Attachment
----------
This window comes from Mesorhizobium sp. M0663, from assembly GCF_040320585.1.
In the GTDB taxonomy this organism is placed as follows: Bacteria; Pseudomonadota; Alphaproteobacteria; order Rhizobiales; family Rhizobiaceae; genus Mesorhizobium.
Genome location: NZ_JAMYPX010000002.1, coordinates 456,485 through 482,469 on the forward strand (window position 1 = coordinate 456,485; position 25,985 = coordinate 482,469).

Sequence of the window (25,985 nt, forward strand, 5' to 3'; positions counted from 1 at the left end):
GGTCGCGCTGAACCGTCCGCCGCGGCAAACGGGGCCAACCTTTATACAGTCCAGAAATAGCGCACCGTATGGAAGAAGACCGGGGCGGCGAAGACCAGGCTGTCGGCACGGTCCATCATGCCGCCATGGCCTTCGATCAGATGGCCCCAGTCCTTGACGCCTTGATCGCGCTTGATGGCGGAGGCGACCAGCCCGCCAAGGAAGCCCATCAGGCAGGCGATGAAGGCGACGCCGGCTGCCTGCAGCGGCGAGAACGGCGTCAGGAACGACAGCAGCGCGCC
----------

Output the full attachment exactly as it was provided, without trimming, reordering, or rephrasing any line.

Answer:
This window comes from Mesorhizobium sp. M0663, from assembly GCF_040320585.1.
In the GTDB taxonomy this organism is placed as follows: Bacteria; Pseudomonadota; Alphaproteobacteria; order Rhizobiales; family Rhizobiaceae; genus Mesorhizobium.
Genome location: NZ_JAMYPX010000002.1, coordinates 456,485 through 482,469 on the forward strand (window position 1 = coordinate 456,485; position 25,985 = coordinate 482,469).

Sequence of the window (25,985 nt, forward strand, 5' to 3'; positions counted from 1 at the left end):
GGTCGCGCTGAACCGTCCGCCGCGGCAAACGGGGCCAACCTTTATACAGTCCAGAAATAGCGCACCGTATGGAAGAAGACCGGGGCGGCGAAGACCAGGCTGTCGGCACGGTCCATCATGCCGCCATGGCCTTCGATCAGATGGCCCCAGTCCTTGACGCCTTGATCGCGCTTGATGGCGGAGGCGACCAGCCCGCCAAGGAAGCCCATCAGGCAGGCGATGAAGGCGACGCCGGCTGCCTGCAGCGGCGAGAACGGCGTCAGGAACGACAGCAGCGCGCC